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Eucalyptus famelica facts for kids

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Eucalyptus famelica
Conservation status

Priority Three — Poorly Known Taxa (DEC)
Scientific classification

Eucalyptus famelica is a species of mallee that is endemic to Western Australia. It has smooth grey and pale brown bark, sometimes with thin, rough, fibrous bark near the base of the trunk on larger plants. The adult leaves are lance-shaped, the flower buds are arranged in groups of seven, the flowers are creamy white and the fruit is cup-shaped to cylindrical.


Eucalyptus famelica is a mallee that typically grows to a height of 1.5–4 m (4 ft 11 in–13 ft 1 in), has a dense crown that often extends to ground level and forms a lignotuber. It has smooth, grey and pale pinkish brown bark, sometimes with thin, rough fibrous bark on the lower trunk of larger specimens. Young plants and coppice regrowth have stems that are more or less square in cross-section and elliptical to egg-shaped leaves that are 45–75 mm (1.8–3.0 in) long and 15–30 mm (0.59–1.18 in) wide. Adult leaves are lance-shaped, the same glossy green on both sides, 45–110 mm (1.8–4.3 in) long and 9–23 mm (0.35–0.91 in) wide on a petiole 10–25 mm (0.39–0.98 in) long. The flower buds are arranged in leaf axils in groups of seven on a flattened, unbranched peduncle 6–13 mm (0.24–0.51 in) long, the individual buds sessile or on pedicels up to 4 mm (0.16 in) long. Mature buds are more or less cylindrical to spindle-shaped, 9–17 mm (0.35–0.67 in) long and 4–7 mm (0.16–0.28 in) wide with conical operculum. Flowering occurs between April and July and the flowers are creamy white. The fruit is a woody, cup-shaped to cylindrical capsule, 8–12 mm (0.31–0.47 in) long and 7–10 mm (0.28–0.39 in) wide with the valves below rim level.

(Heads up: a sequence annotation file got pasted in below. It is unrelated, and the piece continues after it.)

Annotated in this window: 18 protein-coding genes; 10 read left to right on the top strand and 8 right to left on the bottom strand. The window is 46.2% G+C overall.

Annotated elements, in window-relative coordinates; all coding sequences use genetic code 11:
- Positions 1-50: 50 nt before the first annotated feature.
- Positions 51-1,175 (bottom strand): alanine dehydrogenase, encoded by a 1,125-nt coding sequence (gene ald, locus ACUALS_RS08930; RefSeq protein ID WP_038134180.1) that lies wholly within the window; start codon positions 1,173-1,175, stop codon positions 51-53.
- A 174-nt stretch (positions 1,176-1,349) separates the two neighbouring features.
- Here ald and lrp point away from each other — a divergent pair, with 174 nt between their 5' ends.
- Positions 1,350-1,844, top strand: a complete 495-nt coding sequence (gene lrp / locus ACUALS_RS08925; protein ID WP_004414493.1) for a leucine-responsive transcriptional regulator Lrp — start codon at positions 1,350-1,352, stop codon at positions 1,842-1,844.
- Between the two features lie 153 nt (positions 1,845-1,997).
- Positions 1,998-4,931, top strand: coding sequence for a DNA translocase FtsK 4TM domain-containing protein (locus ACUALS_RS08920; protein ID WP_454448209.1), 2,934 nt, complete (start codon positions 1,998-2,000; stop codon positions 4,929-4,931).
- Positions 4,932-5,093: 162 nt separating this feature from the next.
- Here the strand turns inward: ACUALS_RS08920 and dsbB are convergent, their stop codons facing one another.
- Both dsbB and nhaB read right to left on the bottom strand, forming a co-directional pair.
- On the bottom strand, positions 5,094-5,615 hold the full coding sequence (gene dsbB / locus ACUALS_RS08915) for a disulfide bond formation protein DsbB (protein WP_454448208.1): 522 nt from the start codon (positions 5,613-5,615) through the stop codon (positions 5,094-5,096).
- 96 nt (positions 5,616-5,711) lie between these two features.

Taxonomy and naming

Eucalyptus famelica was first formally described in 1989 by Ian Brooker and Stephen Hopper from a specimen Brooker collected near Starvation Boat Harbour, and the description was published in the journal Nuytsia. The specific epithet (famelica) is derived from a Latin word meaning "hungry", an oblique reference to the type location.

Distribution and habitat

This mallee mainly grows in winter-wet sites in undulating sandplain and is only known from a few locations between Ravensthorpe and Esperance.

Conservation status

Eucalyptus famelica is classified as "Priority Three" by the Government of Western Australia Department of Parks and Wildlife meaning that it is poorly known and known from only a few locations but is not under imminent threat.

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